As you are aware, leaders are not only responsible for their job, but the work of their direct reports. So it should come as no surprise that most leaders expect top performance from their workers and don’t tolerate mediocrity in their workforce.
But what if your high expectations result in you acting as a perfectionist?
In theory, it would seem that exhibiting perfectionist qualities isn’t necessary a terrible thing. On one hand, it means you are dedicated to performing at the top of your game, and will work harder than anyone else to achieve results. But on the other hand, perfectionism has a negative side that can lead to destructive behaviors.
The definition of perfectionism is the idea that a state of completeness and flawlessness can and should be attained. Perfectionists believe that work or output that is anything less than perfect is unacceptable.
This is why many consider perfectionist bosses the hardest to work with because nothing is ever good enough for them. These kinds of bosses have unrealistic expectations and typically present micromanaging characteristics, which can impact the overall morale of the company. In addition, perfectionists can actually get sidetracked by trying to make everything perfect that they end up halting the progress of a project, and can cause the company to miss deadlines.
Perfectionism not only causes the individual plenty of stress and anxiety, but can make other lives miserable as well.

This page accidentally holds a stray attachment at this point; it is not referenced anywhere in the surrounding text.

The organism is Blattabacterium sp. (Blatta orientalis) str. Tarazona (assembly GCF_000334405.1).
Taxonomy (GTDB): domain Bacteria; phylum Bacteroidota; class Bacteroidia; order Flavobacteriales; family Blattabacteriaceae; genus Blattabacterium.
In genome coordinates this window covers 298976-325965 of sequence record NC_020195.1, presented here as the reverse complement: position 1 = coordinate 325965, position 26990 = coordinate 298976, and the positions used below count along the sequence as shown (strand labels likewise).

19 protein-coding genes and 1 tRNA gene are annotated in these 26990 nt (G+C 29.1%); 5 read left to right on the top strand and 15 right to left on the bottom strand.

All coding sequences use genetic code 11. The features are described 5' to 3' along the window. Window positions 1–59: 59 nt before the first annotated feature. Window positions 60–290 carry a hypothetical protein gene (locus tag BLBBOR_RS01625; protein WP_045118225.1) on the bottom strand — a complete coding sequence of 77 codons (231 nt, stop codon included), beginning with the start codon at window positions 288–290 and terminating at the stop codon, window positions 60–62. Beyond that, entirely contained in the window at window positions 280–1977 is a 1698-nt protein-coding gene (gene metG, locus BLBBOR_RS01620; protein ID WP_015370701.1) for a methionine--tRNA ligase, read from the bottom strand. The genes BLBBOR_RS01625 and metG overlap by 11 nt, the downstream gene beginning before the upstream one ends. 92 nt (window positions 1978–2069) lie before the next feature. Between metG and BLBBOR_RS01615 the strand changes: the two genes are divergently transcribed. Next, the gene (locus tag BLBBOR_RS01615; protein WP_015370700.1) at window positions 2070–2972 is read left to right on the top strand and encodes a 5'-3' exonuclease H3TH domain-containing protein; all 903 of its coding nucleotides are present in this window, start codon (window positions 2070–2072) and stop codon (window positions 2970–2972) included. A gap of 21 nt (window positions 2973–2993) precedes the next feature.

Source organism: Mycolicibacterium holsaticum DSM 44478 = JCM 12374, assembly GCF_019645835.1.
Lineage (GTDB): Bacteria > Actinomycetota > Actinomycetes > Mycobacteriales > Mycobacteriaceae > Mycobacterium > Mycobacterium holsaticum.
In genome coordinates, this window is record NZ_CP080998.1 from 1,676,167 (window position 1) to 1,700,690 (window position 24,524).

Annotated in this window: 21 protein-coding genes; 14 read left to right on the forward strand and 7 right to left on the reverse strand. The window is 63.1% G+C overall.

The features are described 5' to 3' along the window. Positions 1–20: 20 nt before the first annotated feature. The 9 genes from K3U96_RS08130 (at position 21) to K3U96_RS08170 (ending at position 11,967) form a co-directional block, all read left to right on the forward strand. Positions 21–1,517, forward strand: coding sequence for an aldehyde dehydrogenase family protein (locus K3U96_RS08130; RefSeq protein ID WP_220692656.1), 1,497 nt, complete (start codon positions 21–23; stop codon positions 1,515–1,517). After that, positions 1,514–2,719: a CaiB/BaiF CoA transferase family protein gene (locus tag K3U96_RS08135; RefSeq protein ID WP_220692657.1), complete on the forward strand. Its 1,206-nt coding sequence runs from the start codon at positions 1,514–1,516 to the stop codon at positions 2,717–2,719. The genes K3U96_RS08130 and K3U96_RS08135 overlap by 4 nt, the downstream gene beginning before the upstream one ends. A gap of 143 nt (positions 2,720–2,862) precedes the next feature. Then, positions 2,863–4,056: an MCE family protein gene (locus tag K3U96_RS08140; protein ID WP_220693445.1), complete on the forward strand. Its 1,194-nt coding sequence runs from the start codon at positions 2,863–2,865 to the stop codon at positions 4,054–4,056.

Here are top five signs of perfectionism according to an article in BBC News:
1.) You can’t stop thinking about a mistake you made
2) You are intensely competitive and can’t stand doing worse than others
3) You demand perfection from other people
4) You won’t ask for help if asking can be perceived as a flaw or weakness
5) You are a fault-finder who must correct other people when they are wrong
One way to overcome these perfectionist tendencies is learning to let go and trusting your employees to get the job done.
However, if you’re unsure of how you are perceived (and if you act as a perfectionist), you could be working with blind spots. The more successful you are, the greater your risk of developing blind spots. One of the best ways to get a clear understanding of your strengths and weakness is gather 360 Feedback from those around you. Feedback can give you the opportunity to adjust your behavior and have a bit more balance in your life.
Let’s reflect for a moment, is perfection even possible? What do you think?